Details

International Journal of Manpower, vol. ahead-of-print no. ahead-of-print
Type: Research Article
ISSN: 0143-7720

Keywords

Article
Publication date: 3 April 2007

Yannis Georgellis and Thomas Lange

The aim of the paper is to assess the determinants and impact of employer sponsored further training on wage growth in West Germany over the period 1992 to 2002.

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Abstract

Purpose

The aim of the paper is to assess the determinants and impact of employer sponsored further training on wage growth in West Germany over the period 1992 to 2002.

Design/methodology/approach

Following a descriptive narrative on further training and wages in Germany, data derived from the West German sub‐sample of the German Socio‐Economic Panel is being utilised, which has the main advantage of providing detailed information about the respondents' labour market histories prior to and after 1992. The information provides powerful predictors, controlling for the endogeneity of the training participation decision when estimating a wage growth equation. To assess the impact of training on wages, Heckman selectivity corrected wage equations are used, with the selection being based on a probit model for the probability that an individual receives firm‐sponsored training.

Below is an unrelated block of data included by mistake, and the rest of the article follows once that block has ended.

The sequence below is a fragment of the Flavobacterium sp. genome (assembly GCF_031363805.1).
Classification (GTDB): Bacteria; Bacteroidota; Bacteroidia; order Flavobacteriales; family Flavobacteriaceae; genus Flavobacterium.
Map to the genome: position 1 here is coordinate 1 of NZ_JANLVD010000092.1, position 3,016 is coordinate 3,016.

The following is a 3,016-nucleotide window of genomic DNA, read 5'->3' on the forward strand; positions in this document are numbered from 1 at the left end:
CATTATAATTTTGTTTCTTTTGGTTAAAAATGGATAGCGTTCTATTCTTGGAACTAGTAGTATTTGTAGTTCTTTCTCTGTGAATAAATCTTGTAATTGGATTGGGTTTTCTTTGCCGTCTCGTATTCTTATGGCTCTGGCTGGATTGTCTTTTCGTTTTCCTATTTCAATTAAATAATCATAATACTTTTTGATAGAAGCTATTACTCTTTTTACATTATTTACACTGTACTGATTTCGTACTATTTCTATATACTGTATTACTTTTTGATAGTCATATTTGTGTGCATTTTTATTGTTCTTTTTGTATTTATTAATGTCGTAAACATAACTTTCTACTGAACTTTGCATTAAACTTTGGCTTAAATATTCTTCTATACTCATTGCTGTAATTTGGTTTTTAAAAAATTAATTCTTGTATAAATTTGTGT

Findings

The analysis provides details of significant gender differences in both, the incidence and earnings impact of further training. The results show that further training has a strong positive effect on wages. However, gender inequality issues remain a salient feature of the German training system, which further training only reinforces. The analysis also suggests that the economic conditions during Germany's post‐unification period may have mitigated some of the potential benefits of further training on wage growth.

Originality/value

Despite its growing importance, the determinants and earnings impact of employer‐sponsored, further training have attracted little attention in the empirical literature. Even less is known about the impact of further training during Germany's post‐unification period. This paper adds value by contributing to this fledgling field of investigation.

Details

International Journal of Manpower, vol. 28 no. 1